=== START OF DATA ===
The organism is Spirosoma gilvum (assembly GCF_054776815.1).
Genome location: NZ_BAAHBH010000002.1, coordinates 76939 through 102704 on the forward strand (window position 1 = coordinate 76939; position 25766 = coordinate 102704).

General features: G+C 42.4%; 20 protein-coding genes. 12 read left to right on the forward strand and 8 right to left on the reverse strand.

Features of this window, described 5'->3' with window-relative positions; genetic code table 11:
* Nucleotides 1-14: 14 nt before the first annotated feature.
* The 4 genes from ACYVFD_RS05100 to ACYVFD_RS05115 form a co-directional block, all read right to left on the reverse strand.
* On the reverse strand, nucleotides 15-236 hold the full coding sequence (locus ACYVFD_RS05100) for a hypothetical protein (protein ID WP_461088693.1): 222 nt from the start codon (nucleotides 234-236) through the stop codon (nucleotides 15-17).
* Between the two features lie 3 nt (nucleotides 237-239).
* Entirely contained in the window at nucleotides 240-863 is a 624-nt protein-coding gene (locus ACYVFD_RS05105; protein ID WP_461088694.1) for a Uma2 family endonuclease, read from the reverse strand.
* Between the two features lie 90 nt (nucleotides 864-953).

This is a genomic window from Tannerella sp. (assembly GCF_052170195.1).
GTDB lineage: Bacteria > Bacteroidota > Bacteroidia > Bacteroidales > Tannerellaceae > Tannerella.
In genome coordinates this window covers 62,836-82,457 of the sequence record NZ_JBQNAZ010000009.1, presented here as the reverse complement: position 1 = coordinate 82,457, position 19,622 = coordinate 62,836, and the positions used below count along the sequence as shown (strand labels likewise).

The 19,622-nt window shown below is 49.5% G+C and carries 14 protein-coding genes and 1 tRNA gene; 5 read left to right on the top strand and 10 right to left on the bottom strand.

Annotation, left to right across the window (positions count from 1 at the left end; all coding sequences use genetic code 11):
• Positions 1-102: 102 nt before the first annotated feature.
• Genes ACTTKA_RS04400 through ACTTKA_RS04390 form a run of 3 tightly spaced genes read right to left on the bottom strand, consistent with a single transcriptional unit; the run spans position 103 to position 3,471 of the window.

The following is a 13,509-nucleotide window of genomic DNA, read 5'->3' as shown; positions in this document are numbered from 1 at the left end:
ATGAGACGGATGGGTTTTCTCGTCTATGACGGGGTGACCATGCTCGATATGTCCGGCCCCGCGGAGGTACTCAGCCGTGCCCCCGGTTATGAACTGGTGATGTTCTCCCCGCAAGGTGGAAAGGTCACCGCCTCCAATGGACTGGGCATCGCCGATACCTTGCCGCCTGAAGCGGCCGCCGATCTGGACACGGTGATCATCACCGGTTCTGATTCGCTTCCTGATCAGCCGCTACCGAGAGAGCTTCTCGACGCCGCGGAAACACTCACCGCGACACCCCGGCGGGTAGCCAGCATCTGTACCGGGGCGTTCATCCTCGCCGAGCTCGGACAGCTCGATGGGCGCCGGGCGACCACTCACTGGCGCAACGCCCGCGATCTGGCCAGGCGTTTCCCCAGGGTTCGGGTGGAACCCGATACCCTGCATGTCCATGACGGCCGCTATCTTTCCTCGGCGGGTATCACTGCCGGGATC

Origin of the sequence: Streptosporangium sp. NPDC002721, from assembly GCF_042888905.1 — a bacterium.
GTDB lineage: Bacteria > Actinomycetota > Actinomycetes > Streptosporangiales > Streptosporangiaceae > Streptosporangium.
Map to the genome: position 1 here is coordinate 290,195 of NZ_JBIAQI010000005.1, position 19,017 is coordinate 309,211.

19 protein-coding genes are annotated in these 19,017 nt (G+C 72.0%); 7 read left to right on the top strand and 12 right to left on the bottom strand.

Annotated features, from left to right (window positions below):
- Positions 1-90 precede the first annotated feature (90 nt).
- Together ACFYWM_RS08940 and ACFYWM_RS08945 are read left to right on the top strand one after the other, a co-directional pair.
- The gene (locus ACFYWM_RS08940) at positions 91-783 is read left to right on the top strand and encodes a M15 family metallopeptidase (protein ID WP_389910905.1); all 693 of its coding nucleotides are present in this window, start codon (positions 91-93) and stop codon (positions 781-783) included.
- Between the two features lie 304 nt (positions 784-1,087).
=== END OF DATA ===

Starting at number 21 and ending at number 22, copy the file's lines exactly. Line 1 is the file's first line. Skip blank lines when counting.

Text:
GTDB lineage: Bacteria > Actinomycetota > Actinomycetes > Streptosporangiales > Streptosporangiaceae > Streptosporangium.
Map to the genome: position 1 here is coordinate 290,195 of NZ_JBIAQI010000005.1, position 19,017 is coordinate 309,211.